We’ve come to know the new browser set for Windows 10 as Project Spartan over the past few months, but that moniker always seemed likely to be dropped ahead of release. Now we know the software’s real name: Microsoft Edge.
Joe Belfiore took to the stage at BUILD 2015 to reveal the news, joking that Microsoft’s PR wing were pressuring the Spartan team to start publicizing the software’s final branding rather than the temporary codename. Belfiore went on to explain that the name came from the idea of the browser being on the cutting edge of technology, as well as a desire to offer software that allows for doing rather than just browsing.
Core to that ethos is some of the new functionality demonstrated as part of the keynote. We saw some of the extensions being prepped for Edge, including the crowd-pleasing appearance of elements of the Reddit Enhancement Suite. According to Belfiore, RES implementation in Edge was ported from an existing extension for Google Chrome, and was easy to get up and running.
And it’s no one-off. The Edge browser will apparently support extensions from both Chrome and Firefox at release. The details of how this works, such as how users download and install extensions, are uncertain. We’ll no doubt learn more as Windows 10 edges closer to release.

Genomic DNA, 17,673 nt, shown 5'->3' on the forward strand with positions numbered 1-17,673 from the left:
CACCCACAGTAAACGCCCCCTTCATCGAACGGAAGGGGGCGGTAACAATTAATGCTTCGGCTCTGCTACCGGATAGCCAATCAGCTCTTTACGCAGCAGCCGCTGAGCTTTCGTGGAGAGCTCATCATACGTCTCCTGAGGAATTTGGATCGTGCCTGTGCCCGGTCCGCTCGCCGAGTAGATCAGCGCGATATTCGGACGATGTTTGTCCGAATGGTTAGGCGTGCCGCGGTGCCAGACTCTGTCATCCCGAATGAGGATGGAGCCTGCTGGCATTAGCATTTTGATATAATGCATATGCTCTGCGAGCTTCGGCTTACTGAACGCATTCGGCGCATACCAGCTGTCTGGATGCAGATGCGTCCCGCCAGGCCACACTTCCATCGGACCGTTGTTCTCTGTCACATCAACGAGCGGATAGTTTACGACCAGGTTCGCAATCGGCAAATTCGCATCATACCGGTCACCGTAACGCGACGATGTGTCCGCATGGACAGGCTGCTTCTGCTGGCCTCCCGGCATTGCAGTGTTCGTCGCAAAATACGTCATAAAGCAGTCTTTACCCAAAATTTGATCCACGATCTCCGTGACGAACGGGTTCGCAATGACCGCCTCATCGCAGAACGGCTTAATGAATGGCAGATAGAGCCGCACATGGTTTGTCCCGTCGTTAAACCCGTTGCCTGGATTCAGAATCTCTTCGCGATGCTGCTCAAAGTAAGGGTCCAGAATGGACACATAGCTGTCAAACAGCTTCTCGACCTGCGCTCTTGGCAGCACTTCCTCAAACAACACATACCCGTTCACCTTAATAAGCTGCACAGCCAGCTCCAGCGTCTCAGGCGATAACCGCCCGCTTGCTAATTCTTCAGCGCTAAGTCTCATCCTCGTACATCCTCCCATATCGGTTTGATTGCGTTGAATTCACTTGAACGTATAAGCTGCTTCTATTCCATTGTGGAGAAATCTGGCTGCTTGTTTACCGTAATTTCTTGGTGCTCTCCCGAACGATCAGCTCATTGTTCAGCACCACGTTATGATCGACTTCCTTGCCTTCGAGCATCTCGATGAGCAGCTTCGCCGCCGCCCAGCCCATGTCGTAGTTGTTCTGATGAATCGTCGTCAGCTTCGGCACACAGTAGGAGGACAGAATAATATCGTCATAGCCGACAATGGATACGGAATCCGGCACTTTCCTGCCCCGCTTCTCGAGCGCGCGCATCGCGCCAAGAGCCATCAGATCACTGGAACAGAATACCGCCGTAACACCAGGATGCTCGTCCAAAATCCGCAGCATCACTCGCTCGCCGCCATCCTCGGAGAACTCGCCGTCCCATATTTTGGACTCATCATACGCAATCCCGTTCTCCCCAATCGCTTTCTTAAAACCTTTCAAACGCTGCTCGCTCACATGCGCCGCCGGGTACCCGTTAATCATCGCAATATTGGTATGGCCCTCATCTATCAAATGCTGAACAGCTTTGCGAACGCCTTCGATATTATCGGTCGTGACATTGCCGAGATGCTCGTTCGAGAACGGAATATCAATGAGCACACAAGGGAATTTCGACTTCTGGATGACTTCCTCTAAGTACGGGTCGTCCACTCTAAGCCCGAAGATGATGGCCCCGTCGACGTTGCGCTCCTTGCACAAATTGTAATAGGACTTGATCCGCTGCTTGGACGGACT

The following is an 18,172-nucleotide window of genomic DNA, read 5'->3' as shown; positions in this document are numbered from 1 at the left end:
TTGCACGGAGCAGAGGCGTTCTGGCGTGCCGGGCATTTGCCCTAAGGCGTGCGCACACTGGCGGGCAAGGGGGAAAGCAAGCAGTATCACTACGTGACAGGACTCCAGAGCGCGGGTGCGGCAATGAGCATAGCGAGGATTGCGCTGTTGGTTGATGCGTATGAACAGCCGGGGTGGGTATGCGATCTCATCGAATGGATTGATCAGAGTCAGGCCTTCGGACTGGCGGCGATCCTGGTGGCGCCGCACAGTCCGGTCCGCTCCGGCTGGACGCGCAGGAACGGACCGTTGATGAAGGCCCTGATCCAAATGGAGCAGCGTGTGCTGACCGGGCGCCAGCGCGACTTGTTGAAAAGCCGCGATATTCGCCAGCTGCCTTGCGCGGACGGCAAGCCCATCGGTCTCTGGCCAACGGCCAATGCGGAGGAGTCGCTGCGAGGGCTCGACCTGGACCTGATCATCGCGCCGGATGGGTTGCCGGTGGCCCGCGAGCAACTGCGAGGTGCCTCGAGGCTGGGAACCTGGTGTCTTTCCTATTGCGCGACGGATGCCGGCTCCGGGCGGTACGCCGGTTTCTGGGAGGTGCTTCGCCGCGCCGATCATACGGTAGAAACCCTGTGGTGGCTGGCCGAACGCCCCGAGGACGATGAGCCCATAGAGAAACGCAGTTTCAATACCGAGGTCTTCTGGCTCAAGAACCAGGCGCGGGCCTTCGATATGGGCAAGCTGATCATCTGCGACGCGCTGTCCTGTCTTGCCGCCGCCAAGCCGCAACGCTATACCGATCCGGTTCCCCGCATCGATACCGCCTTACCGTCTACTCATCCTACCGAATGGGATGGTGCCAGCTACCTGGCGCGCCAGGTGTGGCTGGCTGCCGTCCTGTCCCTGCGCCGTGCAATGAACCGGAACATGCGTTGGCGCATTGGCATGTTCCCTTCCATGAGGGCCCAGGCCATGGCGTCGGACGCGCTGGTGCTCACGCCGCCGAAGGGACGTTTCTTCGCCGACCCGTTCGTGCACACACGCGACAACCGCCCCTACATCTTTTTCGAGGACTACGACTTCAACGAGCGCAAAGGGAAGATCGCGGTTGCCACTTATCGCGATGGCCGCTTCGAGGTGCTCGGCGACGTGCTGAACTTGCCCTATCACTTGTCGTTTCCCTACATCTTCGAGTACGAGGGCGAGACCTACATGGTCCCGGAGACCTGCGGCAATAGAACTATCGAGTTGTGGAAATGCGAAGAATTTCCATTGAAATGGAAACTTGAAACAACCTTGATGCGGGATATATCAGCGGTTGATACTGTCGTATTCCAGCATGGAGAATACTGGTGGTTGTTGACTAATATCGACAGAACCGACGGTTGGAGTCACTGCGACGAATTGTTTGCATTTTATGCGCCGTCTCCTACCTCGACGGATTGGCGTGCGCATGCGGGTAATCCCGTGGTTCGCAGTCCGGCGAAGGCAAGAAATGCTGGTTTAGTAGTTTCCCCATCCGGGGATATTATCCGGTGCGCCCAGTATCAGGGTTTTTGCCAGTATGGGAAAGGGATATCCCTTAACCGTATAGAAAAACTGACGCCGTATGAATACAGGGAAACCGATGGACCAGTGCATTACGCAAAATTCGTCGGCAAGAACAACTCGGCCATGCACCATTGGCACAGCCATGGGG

Like much of Microsoft’s BUILD keynote, the company spared no opportunity to address the developers present directly. Edge is designed to give end users new ways to interact with the code behind websites, offering new and more nuanced avenues for interactivity.
One of the most marketable methods of doing so, if not the most complex, is the ability to doodle and make notes over websites — functionality that dominated a compilation of footage that was shown to introduce Edge. This is certainly a feature that pairs well with Microsoft’s desire to offer the experience of desktop on a tablet, but it remains to be seen whether it turns out to be more than a gimmick.
Aside from the note-taking, it’s clear that Edge is a clean-looking Spartan browser. No word was given on plans to release the software, so it seems likely it will debut alongside Windows 10.